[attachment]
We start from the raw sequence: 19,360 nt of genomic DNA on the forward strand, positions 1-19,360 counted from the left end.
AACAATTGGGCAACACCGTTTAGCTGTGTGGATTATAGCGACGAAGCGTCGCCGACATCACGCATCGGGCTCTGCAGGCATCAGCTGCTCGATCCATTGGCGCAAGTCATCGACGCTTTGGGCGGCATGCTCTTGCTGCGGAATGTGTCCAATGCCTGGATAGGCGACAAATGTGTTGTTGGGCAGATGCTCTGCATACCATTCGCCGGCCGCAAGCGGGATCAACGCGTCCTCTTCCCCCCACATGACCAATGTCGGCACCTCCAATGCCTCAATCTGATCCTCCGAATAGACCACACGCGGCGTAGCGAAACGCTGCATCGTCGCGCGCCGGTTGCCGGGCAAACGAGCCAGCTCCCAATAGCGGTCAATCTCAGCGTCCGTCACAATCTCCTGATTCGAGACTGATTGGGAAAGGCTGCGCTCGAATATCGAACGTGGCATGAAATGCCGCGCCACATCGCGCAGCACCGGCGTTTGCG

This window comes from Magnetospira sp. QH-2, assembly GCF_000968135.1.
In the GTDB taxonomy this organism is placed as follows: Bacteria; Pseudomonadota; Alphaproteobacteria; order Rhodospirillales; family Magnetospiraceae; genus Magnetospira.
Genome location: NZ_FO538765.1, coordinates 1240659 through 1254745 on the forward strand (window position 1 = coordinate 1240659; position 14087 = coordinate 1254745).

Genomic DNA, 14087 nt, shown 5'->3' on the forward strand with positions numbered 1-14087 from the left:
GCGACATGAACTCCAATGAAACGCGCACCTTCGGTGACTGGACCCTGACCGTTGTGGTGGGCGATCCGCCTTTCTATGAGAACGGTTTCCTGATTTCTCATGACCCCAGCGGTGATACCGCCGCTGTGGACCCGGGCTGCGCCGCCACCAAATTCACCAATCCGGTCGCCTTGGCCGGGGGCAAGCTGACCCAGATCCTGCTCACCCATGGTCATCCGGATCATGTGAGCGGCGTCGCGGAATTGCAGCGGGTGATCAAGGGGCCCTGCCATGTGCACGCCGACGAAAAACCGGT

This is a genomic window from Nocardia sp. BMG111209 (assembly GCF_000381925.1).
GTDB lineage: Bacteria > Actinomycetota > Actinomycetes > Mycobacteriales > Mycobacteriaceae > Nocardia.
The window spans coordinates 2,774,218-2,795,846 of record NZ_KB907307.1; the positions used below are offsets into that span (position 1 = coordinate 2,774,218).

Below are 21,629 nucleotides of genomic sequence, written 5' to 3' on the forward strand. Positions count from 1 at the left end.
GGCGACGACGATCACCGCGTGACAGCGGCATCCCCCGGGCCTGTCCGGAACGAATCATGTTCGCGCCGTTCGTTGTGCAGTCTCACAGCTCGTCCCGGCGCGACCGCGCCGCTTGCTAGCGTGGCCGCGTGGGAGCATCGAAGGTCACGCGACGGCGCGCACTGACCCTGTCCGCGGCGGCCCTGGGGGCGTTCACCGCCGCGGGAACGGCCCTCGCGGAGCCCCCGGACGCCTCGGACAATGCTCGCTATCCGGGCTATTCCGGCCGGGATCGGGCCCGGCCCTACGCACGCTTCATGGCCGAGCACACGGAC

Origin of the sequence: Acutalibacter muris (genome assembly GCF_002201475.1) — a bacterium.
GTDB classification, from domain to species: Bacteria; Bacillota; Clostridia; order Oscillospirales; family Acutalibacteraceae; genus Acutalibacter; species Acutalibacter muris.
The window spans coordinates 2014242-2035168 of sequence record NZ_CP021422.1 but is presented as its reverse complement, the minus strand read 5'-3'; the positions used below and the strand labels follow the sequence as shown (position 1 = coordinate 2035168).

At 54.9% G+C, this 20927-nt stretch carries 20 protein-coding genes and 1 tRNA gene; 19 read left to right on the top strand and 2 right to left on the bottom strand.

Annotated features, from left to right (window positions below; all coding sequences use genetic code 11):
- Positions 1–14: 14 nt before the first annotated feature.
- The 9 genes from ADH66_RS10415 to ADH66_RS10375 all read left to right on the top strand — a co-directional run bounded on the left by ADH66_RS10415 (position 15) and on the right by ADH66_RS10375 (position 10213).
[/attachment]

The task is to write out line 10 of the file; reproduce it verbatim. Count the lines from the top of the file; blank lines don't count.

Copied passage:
The window spans coordinates 2,774,218-2,795,846 of record NZ_KB907307.1; the positions used below are offsets into that span (position 1 = coordinate 2,774,218).